Yep, that's a frame bag. But let's ignore it for a minute. First I want to cover the other freak flags my dream build is flying. Most notably, the 2.85-inch tires. When we decided this year to rely on our favorite trail to inspire our creations, I knew immediately that mine would run on plus-size rubber.

Less than 20 miles north of downtown Los Angeles, standing 5,000 feet tall is Mount Lukens. Behind it, winding down 2,700 feet into Tujunga Canyon is an 8-mile hot mess called Stone Canyon Trail. It's a loose, narrow, often exposed, rarely flowy greatest-hits album of every style of rock section you can imagine. It's perfect for plus-size tires.

My canvas is the Devinci Marshall Carbon because of its 110-millimeters of rear travel and directly progressive leverage curve. The standard spec 130-millimeter fork got me thinking. Like nearly all plus-size bikes, the Marshall runs a 29-inch/27.5+ fork. The 2018 regular 27.5-inch RockShox Pike, however, fattened up enough to fit 2.8-inch tires while still stacking nearly 20 fewer millimeters of height from axle to crown compared to the equivalent 29-inch/27.5+ Pike. The devil on my shoulder pulled out his little red calculator and whispered in my ear, "You could run a 150-millimeter fork without changing the bike's geometry."

"That'd be sick!" Said the other devil on my other shoulder. "And at that length, RockShox makes a Dual-Position air fork. Think of how much easier the climb up Grizzly Flats would be with the fork dropped!" So I went for it. And while I was thinking about the climbs, I opted to swap the rear shock to one with a remote lock-out.

I went for alloy rims because mistakes can get costly when you're running 18 PSI on carbon hoops. The drastically offset drilling and inter-spoke milling drew me to the Mavic XA Elite 27+. The moderate tread on the Onza Canis tires is perfect for clinging to the crumbling, narrow ledge sections that punctuate the loose, rocky chutes of Stone Canyon. Also they're skinwall. Skinwall is cool.

For stopping, Code brakes offer more power than Guides but with the same modulation. For going, Eagle XO1. Really nothing more to say there. I'm running Sram's oval chainring because I've optimized my Marshall for steep, techy climbs, but I'm still not sold on the oval concept for all applications. The frame uses a press-fit BB92 bottom bracket. I prefer threaded, but Hope's PF41 connects its cups internally with a threaded sleeve, so I've got the next best thing.

The Marshall was just shy of fitting the 200-millimeter 9point8 dropper post I've been riding all year, but RockShox's new 1x lever made the 175-millimeter Reverb the perfect alternative. The Enve DH bar is one of the few 800-millimeter wide carbon bars that still runs a more comfortable 31.8 clamp diameter. Ergon's new GA2 Fat grips take that comfort all the way to my palms.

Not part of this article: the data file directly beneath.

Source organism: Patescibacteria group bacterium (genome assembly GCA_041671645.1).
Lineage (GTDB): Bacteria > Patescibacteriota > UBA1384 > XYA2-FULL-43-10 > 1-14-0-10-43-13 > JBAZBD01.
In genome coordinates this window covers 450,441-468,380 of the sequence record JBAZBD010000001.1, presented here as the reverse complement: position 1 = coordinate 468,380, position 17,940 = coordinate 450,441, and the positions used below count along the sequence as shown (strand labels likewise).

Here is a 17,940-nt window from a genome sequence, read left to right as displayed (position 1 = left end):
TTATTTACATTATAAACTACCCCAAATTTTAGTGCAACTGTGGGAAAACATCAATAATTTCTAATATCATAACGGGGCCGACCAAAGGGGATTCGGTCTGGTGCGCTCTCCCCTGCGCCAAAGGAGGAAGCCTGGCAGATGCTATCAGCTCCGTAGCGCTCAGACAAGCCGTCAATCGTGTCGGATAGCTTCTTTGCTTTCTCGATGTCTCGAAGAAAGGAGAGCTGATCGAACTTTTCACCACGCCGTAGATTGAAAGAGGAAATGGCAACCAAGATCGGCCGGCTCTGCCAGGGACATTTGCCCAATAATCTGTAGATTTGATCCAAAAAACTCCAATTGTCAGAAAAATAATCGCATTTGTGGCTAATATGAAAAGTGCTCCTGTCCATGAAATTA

And, yeah. That frame bag. The coolest, ugliest part on this bike. No matter how loop into Stone Canyon Trail, the ride is too big for a single water bottle. Especially during the hot L.A. summer, when packs become the most uncomfortable but also the most necessary. A 70-ounce hydration bladder fits neatly into the bottom of the bag, with the hose tucked in just above it. And I've still got room for tools, a pump, a compact windbreaker, a couple bars and a turkey sandwich.

But I don't always pack it to the gills. With a light load, the Marshall can do things you wouldn't expect from a plus bike. You get a better sense of the trail than on longer-travel options, and there's a more defined base to the suspension for pumping and jumping. And although plus bikes are naturally harder to skid, the Marshall's firm platform makes the breakaway point relatively well-defined.

I've ridden the Marshall before. None of the aforementioned handling was a surprise. That 150-millimeter fork, on the other hand, was a bit of a gamble. I was afraid the extra travel's softer top-end would rest the bars too low. I added some volume spacers to help keep it from diving, and I even tested it using a 160-millimeter air spring assembly just in case. But with the frame's adjustable geometry in the low and slack position, the 150 length felt perfect.

The 27.5-inch fork also comes with a shorter crown offset than the stock 29-inch version. Reeling in fork offset got my weight on top of the front wheel where it can help dig it in. The extra travel was the biggest treat. Those rare flowy bits on Stone Canyon are more frequent on a bike this capable.

Two-position forks will always have their critics. The extra parts come with some extra drag, but much of it gets masked by the soft tires. Anyway, no other feature will have a bigger impact on a bike's climbing efficiency, and efficiency is at a premium on 27.5+ bikes.

It's also at a premium on long rides when I had my frame bag full with five pounds of water, food, and tools. That changes things. The bike is expectedly less nimble, but also less chattery. That extra sprung weight calms the bike down through Stone Canyon's worst. But I wouldn't have put a frame bag on a dainty XC bike or a slasher like the Evil Calling. It suits the nature of a plus-size bike perfectly.

The nature of plus-size has a broad definition. Just like the early days of 29-inch, plus-size is still evolving. It may take a while before they find their audience. I'm just stoked to be in the front row.